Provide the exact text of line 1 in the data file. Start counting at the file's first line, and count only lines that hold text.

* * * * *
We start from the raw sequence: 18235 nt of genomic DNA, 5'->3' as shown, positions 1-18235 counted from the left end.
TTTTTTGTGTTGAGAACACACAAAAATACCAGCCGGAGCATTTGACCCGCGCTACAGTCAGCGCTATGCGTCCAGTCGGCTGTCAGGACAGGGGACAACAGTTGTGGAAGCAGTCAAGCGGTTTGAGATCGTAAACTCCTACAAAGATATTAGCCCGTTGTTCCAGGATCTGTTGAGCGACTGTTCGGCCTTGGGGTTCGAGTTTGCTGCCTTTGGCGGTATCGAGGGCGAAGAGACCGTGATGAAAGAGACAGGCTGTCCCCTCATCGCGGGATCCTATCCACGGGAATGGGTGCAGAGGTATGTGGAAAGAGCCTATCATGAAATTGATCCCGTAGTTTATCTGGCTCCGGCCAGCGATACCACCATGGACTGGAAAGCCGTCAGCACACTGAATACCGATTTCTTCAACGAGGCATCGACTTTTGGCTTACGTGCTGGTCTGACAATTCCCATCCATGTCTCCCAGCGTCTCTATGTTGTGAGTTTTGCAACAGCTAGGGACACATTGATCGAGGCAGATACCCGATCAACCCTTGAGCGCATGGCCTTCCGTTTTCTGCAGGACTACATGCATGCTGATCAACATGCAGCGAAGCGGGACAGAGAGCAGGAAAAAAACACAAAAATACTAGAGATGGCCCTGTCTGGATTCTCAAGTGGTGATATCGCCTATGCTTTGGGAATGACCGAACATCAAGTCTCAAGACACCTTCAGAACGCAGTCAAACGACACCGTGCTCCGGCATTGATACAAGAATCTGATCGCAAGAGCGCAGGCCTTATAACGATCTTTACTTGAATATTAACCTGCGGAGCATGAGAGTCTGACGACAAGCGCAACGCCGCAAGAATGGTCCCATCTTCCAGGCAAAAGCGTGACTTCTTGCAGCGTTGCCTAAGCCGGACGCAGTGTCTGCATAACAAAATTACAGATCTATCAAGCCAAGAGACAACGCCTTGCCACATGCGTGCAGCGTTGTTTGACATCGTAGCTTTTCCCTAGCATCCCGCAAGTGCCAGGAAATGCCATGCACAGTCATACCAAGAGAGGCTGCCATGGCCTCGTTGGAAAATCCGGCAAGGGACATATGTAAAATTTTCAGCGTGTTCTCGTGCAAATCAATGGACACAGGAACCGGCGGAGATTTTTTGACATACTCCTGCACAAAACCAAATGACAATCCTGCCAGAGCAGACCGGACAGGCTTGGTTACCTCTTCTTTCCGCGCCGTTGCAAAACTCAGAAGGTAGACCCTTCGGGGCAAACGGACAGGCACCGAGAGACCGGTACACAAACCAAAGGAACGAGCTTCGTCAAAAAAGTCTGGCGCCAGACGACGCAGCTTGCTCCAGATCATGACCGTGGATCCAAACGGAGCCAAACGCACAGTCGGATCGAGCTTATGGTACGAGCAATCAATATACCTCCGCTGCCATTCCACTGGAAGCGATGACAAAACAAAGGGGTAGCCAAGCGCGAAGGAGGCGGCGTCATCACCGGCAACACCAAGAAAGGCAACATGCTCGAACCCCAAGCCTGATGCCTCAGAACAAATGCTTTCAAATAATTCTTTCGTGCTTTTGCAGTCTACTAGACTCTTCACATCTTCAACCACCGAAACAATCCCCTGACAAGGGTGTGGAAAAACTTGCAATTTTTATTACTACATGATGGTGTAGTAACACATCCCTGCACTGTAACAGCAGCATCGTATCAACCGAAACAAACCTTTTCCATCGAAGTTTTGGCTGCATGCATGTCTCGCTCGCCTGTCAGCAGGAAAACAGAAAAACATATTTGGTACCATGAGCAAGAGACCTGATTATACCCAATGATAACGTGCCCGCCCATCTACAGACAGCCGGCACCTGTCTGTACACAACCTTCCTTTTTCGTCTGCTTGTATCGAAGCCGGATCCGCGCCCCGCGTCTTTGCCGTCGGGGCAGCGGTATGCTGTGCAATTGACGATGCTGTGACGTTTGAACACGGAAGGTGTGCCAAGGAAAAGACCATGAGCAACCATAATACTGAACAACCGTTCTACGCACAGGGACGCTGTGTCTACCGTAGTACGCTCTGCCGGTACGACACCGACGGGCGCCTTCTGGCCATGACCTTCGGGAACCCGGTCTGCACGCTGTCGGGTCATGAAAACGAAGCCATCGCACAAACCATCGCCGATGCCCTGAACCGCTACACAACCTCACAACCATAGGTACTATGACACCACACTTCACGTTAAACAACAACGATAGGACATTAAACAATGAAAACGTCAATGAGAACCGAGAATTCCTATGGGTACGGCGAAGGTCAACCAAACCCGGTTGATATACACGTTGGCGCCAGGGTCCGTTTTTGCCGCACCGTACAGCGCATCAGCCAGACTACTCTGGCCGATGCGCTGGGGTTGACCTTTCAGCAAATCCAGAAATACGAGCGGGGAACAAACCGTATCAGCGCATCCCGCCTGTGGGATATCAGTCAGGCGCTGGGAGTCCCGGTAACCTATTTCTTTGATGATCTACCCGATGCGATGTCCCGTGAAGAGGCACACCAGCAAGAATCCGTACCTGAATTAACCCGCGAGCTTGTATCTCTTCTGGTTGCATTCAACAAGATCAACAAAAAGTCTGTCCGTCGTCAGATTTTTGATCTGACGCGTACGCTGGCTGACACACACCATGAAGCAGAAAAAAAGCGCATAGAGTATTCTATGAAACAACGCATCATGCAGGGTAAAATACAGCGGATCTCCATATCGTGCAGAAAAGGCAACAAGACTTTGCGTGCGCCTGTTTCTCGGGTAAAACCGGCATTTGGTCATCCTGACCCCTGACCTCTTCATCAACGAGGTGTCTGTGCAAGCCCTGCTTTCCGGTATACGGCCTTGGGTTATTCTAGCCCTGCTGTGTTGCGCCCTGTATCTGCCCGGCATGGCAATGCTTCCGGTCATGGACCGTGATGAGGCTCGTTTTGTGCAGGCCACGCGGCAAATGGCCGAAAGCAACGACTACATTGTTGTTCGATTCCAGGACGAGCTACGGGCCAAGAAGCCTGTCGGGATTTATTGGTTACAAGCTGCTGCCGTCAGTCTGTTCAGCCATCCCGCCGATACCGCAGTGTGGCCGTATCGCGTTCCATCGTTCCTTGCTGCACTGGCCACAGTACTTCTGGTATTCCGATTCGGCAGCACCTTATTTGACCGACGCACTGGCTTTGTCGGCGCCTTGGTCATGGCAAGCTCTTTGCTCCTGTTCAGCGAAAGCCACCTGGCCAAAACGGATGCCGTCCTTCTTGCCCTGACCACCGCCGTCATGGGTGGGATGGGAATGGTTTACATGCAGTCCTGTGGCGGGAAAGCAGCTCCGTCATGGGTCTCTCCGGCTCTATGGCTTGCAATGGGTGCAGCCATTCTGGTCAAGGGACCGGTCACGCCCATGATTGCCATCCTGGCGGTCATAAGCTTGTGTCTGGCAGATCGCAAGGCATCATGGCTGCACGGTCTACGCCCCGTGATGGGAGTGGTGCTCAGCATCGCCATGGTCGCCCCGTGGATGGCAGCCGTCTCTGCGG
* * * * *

We start from the raw sequence: 18235 nt of genomic DNA, 5'->3' as shown, positions 1-18235 counted from the left end.